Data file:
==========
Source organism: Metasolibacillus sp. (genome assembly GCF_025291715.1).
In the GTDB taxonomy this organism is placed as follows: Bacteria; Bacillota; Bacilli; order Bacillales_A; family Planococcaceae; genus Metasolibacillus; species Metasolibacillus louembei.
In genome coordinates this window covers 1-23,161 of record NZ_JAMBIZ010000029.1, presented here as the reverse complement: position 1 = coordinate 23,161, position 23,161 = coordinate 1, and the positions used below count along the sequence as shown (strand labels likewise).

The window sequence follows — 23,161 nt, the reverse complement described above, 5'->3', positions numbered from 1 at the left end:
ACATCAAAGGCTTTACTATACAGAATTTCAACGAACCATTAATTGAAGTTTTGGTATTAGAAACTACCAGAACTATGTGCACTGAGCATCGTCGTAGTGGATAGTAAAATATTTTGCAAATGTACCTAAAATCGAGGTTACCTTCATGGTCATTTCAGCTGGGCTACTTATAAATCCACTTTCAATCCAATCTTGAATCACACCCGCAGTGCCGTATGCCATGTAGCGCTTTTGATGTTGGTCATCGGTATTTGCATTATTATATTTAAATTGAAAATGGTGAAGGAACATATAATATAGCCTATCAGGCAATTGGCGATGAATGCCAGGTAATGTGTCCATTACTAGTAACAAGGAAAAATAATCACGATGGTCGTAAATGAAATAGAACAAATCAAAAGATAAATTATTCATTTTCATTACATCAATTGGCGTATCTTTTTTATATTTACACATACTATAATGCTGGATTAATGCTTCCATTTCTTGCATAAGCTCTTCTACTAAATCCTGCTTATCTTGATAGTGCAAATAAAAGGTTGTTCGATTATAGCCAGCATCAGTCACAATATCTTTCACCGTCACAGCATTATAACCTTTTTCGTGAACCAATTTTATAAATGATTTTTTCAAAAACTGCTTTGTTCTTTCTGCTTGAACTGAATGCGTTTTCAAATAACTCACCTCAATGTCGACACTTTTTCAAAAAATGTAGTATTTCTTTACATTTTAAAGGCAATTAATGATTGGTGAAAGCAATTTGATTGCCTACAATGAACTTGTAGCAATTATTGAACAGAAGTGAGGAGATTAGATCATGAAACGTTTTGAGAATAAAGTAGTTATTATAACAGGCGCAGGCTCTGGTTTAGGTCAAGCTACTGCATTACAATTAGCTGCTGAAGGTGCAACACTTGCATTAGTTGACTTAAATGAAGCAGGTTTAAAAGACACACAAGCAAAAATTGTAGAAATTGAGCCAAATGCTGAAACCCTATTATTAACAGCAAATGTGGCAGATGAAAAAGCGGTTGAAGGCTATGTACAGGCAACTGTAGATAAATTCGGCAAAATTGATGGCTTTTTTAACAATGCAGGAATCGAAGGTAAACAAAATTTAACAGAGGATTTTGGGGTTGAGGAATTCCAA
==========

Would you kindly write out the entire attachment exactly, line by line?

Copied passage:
Source organism: Metasolibacillus sp. (genome assembly GCF_025291715.1).
In the GTDB taxonomy this organism is placed as follows: Bacteria; Bacillota; Bacilli; order Bacillales_A; family Planococcaceae; genus Metasolibacillus; species Metasolibacillus louembei.
In genome coordinates this window covers 1-23,161 of record NZ_JAMBIZ010000029.1, presented here as the reverse complement: position 1 = coordinate 23,161, position 23,161 = coordinate 1, and the positions used below count along the sequence as shown (strand labels likewise).

The window sequence follows — 23,161 nt, the reverse complement described above, 5'->3', positions numbered from 1 at the left end:
ACATCAAAGGCTTTACTATACAGAATTTCAACGAACCATTAATTGAAGTTTTGGTATTAGAAACTACCAGAACTATGTGCACTGAGCATCGTCGTAGTGGATAGTAAAATATTTTGCAAATGTACCTAAAATCGAGGTTACCTTCATGGTCATTTCAGCTGGGCTACTTATAAATCCACTTTCAATCCAATCTTGAATCACACCCGCAGTGCCGTATGCCATGTAGCGCTTTTGATGTTGGTCATCGGTATTTGCATTATTATATTTAAATTGAAAATGGTGAAGGAACATATAATATAGCCTATCAGGCAATTGGCGATGAATGCCAGGTAATGTGTCCATTACTAGTAACAAGGAAAAATAATCACGATGGTCGTAAATGAAATAGAACAAATCAAAAGATAAATTATTCATTTTCATTACATCAATTGGCGTATCTTTTTTATATTTACACATACTATAATGCTGGATTAATGCTTCCATTTCTTGCATAAGCTCTTCTACTAAATCCTGCTTATCTTGATAGTGCAAATAAAAGGTTGTTCGATTATAGCCAGCATCAGTCACAATATCTTTCACCGTCACAGCATTATAACCTTTTTCGTGAACCAATTTTATAAATGATTTTTTCAAAAACTGCTTTGTTCTTTCTGCTTGAACTGAATGCGTTTTCAAATAACTCACCTCAATGTCGACACTTTTTCAAAAAATGTAGTATTTCTTTACATTTTAAAGGCAATTAATGATTGGTGAAAGCAATTTGATTGCCTACAATGAACTTGTAGCAATTATTGAACAGAAGTGAGGAGATTAGATCATGAAACGTTTTGAGAATAAAGTAGTTATTATAACAGGCGCAGGCTCTGGTTTAGGTCAAGCTACTGCATTACAATTAGCTGCTGAAGGTGCAACACTTGCATTAGTTGACTTAAATGAAGCAGGTTTAAAAGACACACAAGCAAAAATTGTAGAAATTGAGCCAAATGCTGAAACCCTATTATTAACAGCAAATGTGGCAGATGAAAAAGCGGTTGAAGGCTATGTACAGGCAACTGTAGATAAATTCGGCAAAATTGATGGCTTTTTTAACAATGCAGGAATCGAAGGTAAACAAAATTTAACAGAGGATTTTGGGGTTGAGGAATTCCAA